The time has come for hard conversations.
That’s the feedback we have been receiving from educators across the country. There are plenty of tough conversations educators are trained, taught, or feel equipped to handle with children and families - gently bringing up a developmental concern, facilitating a disagreement between students, or explaining what happened with the classroom goldfish are all part of a day in the life. But in the last year, since the killing of George Floyd and other Black people at the hands of police, educators are increasingly asking for help in communicating more comfortably with young children about diversity and difference.
Children Develop Consciousness at an Early Age
In addition to the milestones they reach in the major domains of development, young children are also developing a consciousness of who they are in society. In fact, babies as young as 6 months old notice race - and may already internalize racial bias. Whether the adults in their life are explicit and intentional in teaching about diversity, children are learning it all the same. That’s why experts such as Jeanette Betancourt, Senior Vice President for Social Impact at Sesame Workshop, suggest that adults need to be proactive in helping children build a positive awareness of diversity, rather than waiting for children to bring it up.
The good news is that teaching on this topic is not an add-on. It’s simply part of good teaching. That’s why Teachstone has put together this resource, which pairs information about how CLASS relates to diversity, equity, and inclusion with clear, CLASS-aligned strategies for bringing these concepts to your classroom.
As with any topic, not all families will be in complete agreement about how and whether topics of race, equity, and social justice belong in a preschool classroom. But educators and families alike share the same underlying desire: to make sure their children are cared for, safe, encouraged, included, and supported. Understanding that shared foundation can help educators foster with families many of the same elements that are important in having hard conversations with their students - Positive Climate, Teacher Sensitivity, and Regard for [Adults’] Perspectives chief among them.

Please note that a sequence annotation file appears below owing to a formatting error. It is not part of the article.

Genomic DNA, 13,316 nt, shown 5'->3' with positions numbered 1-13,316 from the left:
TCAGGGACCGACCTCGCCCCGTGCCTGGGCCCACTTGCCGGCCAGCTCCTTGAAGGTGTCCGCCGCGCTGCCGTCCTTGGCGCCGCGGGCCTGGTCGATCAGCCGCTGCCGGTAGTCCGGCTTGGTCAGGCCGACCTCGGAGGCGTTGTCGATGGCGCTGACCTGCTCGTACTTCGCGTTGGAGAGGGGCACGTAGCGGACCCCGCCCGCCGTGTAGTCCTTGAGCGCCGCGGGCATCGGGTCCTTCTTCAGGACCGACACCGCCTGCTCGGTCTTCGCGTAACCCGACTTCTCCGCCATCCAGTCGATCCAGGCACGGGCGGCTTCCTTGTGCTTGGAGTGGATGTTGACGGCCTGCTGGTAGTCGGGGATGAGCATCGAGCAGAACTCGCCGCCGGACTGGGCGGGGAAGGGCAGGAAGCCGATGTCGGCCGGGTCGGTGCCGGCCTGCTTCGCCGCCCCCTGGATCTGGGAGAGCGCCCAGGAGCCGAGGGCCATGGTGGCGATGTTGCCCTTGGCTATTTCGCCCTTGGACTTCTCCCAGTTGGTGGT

We hope that with a little more knowledge and a few more tools, educators will take steps forward in their anti-racist teaching. And, as I would share with my preschool students, deciding to try is sometimes the hardest part.
Ready to get this conversation started? Download our resource on Supporting Current Events, hear from and share with other educators in our CLASS Learning Community, or dive deeply into CLASS-aligned learning on this and related topics, including antiracist education, in Interactions at the Heart of Healing.
How do you make a peanut butter and jelly sandwich? I posed that question to a random selection of contacts via text message. What did I discover? Everyone in my sample group spreads on the PB first, then the J. There are a variety of ways though to apply the jelly, but in my random group, the jelly always comes second.
Peanut butter and jelly sandwiches make me think about Behavior Guidance, a dimension in the CLASS® toddler observation tool. Especially the first two indicators of behavior guidance: proactive and supporting positive behavior. Proactive is the peanut butter! It goes first. That layer of peanut butter is the base for the jelly, which promotes positive behavior.
“What I think I’m most proud of as a professional in the field is our ability to show up, our ability to still do it, to still roll with the changes… We have to adjust. That is what educators did the entire year. We show up. We have a strong why. We love what we do.” This is a quote from Colleen Schmit from our recent webinar, Celebrating Great Teaching. She’s talking about how hard the last couple of school years have been for teachers. Teachers faced a similar difficulty 20 years ago when the United States faced a national tragedy.
I was a kindergarten teacher for eight years at a public school. I loved my job, but somewhere along the road I started to become crotchety. I was often annoyed with my colleagues and frustrated with the demands of the district, and I was sure I knew better than any training or professional development session I would ever be forced to attend.
Shared physical presence is a large part of how we’re used to connecting with each other. Strong connections and relationships are important for children who may have recently experienced loss, high stress, or trauma. As teachers connect with children in a virtual setting, it can be more challenging to think about how to create a safe space for learning, sharing experiences, and taking risks.